Although there are ~300,000 to 600,000 individuals in the United States with active uveitis, there is no clinically accepted method for quantitative assessment of ocular flare that would result in rapid, non-invasive diagnosis of uveitis. Current methods of diagnosis for uveitis involve a thorough examination of the eye with a slit lamp microscope and ophthalmoscopy. Higher levels of flare in particular have been associated with poor visual outcomes in patients with certain forms of uveitis, such as uveitis associated with juvenile arthritis (Holland &Stiehm 2003)(Rosenberg et al. 2004). These tests are both time intensive and largely subjective (Kempen et al. 2008). The only FDA approved device that currently is able to provide an objective assessment of the degree of uveitis is the KOWA laser flare meter (FM-600);this is a bench top device and is not suitable for cost effective for widespread field use. To overcome this major health need, ChromoLogic LLC (CL), will develop and validate a handheld Ocular Flare meter (OFAM) - a non-invasive instrument platform that has shown promise in diagnosing disease and radiation induced blood eye barrier disruption in less than 1minute. Preliminary in vitro and pilot clinical data obtained with an early generation prototype has demonstrated the efficacy of the technology. The results also show initial sensitivities that far exceed (100X) the commercially available bench top KOWA product. During Phase I of the proposed project, CL will further optimize the OFAM technology and demonstrate its sensitivity and specificity through staged animal and clinical studies. The results from Phase will be used towards an FDA IDE filing.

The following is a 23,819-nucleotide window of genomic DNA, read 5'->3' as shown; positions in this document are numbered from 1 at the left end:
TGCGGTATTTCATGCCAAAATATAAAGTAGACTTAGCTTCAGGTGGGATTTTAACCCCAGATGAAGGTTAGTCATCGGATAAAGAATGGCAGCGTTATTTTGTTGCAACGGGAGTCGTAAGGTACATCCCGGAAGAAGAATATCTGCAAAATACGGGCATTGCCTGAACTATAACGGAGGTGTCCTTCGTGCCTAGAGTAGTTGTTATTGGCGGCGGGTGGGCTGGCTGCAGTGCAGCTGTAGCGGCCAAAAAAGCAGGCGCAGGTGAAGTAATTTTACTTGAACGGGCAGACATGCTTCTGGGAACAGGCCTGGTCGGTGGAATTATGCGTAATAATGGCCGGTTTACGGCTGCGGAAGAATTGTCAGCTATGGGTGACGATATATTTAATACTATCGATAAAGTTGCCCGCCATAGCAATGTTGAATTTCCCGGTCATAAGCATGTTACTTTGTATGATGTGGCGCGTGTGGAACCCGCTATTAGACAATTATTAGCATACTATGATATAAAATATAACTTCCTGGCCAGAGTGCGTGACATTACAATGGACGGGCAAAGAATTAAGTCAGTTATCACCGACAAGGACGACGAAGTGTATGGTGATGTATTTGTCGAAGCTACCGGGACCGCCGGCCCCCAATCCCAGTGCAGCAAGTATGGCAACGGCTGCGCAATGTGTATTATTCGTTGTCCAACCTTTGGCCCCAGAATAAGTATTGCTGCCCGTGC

The mammalian eye, like the brain, is considered an immunologically privileged organ because it includes multiple mechanisms that stave of inflammation. This is a biological necessity developed to preserve visual acuity. As a result, any inflammation to the eye, known as uveitis affects vision and sometimes, permanently damages it. At any given time, there are approximately 300,000 to 600,000 individuals in the United States that have active uveitis. Approximately 10% of visual handicaps in the western world and up to 15% of all cases of total blindness in the United States is attributed to uveitis. The key to managing active uveitis and preventing deleterious effects resulting form it is timely actionable diagnosis. Current methods of diagnosis for uveitis involve a thorough examination of the eye with a slit lamp microscope and ophthalmoscopy - resulting in a subjective score known as ocular flare. Higher levels of flare in particular have been associated with poor visual outcomes in patients with certain forms of uveitis, such as uveitis associated with juvenile arthritis. Thes tests are both time intensive and largely subjective. The only device that currently is able to provide an objective assessment of the degree of uveitis in the KOWA laser flare meter (FM-600);this is a bench top device that is neither cost effective nor has the sensitivity to diagnose early stages of uveitis. As a result, this 20+ year old technology is not being used for clinical diagnosis today. Given the severity and scale of deleterious outcomes that could result from uveitis and the lack of an objective method to diagnose the condition and monitor any therapies administered, there is an urgent need for a rapid, portable and highly sensitive diagnostic solution.